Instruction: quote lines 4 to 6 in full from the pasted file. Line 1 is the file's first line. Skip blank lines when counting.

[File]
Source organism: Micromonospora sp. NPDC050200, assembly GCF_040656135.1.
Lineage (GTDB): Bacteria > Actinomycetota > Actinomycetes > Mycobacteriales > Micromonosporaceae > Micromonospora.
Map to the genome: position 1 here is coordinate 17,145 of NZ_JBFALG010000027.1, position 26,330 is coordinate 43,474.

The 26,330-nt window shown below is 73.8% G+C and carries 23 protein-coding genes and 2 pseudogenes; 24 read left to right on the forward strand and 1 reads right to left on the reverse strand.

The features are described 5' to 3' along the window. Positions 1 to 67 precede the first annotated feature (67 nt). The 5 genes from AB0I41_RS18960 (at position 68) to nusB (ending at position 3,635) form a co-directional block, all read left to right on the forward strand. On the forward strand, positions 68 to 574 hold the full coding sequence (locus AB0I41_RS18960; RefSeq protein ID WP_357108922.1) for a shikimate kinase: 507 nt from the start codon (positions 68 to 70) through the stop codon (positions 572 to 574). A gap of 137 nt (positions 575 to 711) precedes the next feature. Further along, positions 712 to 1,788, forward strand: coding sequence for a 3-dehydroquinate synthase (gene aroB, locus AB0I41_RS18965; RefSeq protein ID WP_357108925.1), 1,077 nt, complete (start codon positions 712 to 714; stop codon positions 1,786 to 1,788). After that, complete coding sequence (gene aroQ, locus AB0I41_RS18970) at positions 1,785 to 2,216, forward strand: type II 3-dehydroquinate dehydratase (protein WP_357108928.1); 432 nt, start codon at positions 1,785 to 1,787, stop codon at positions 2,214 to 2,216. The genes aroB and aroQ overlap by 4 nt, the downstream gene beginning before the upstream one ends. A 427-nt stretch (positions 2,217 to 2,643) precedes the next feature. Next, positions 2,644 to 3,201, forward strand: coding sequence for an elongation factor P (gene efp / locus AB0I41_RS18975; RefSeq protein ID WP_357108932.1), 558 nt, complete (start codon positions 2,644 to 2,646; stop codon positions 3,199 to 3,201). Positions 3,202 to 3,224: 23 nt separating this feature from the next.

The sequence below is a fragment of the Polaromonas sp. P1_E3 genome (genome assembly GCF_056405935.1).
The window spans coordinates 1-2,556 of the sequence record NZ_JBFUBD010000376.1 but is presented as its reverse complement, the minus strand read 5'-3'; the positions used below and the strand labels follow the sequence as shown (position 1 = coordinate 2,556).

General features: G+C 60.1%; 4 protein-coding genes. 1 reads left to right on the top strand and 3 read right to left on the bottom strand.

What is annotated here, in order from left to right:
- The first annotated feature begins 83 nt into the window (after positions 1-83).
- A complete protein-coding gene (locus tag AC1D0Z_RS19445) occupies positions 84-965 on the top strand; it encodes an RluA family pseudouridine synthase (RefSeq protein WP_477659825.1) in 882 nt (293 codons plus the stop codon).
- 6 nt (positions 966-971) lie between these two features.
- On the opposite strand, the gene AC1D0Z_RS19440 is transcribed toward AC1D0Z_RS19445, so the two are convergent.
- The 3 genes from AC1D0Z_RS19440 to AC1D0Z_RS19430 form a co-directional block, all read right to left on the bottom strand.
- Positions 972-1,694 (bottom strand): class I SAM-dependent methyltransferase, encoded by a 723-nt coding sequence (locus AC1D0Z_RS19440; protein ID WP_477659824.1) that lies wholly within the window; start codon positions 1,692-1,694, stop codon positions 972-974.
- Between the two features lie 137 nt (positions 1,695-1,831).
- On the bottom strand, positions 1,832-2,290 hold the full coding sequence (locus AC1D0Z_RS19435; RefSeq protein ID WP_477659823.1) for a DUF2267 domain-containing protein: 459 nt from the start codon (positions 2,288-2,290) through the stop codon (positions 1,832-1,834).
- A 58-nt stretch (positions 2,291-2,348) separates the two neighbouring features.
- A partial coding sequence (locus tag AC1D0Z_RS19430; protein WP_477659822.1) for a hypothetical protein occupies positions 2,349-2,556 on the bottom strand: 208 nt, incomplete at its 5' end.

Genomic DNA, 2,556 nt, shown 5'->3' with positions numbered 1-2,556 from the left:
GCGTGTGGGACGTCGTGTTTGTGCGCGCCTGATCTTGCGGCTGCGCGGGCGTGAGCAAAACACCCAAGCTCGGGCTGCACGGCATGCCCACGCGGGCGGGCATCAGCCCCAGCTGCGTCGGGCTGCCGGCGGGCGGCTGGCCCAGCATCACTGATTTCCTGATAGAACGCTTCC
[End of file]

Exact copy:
The 26,330-nt window shown below is 73.8% G+C and carries 23 protein-coding genes and 2 pseudogenes; 24 read left to right on the forward strand and 1 reads right to left on the reverse strand.

The features are described 5' to 3' along the window. Positions 1 to 67 precede the first annotated feature (67 nt). The 5 genes from AB0I41_RS18960 (at position 68) to nusB (ending at position 3,635) form a co-directional block, all read left to right on the forward strand. On the forward strand, positions 68 to 574 hold the full coding sequence (locus AB0I41_RS18960; RefSeq protein ID WP_357108922.1) for a shikimate kinase: 507 nt from the start codon (positions 68 to 70) through the stop codon (positions 572 to 574). A gap of 137 nt (positions 575 to 711) precedes the next feature. Further along, positions 712 to 1,788, forward strand: coding sequence for a 3-dehydroquinate synthase (gene aroB, locus AB0I41_RS18965; RefSeq protein ID WP_357108925.1), 1,077 nt, complete (start codon positions 712 to 714; stop codon positions 1,786 to 1,788). After that, complete coding sequence (gene aroQ, locus AB0I41_RS18970) at positions 1,785 to 2,216, forward strand: type II 3-dehydroquinate dehydratase (protein WP_357108928.1); 432 nt, start codon at positions 1,785 to 1,787, stop codon at positions 2,214 to 2,216. The genes aroB and aroQ overlap by 4 nt, the downstream gene beginning before the upstream one ends. A 427-nt stretch (positions 2,217 to 2,643) precedes the next feature. Next, positions 2,644 to 3,201, forward strand: coding sequence for an elongation factor P (gene efp / locus AB0I41_RS18975; RefSeq protein ID WP_357108932.1), 558 nt, complete (start codon positions 2,644 to 2,646; stop codon positions 3,199 to 3,201). Positions 3,202 to 3,224: 23 nt separating this feature from the next.

The sequence below is a fragment of the Polaromonas sp. P1_E3 genome (genome assembly GCF_056405935.1).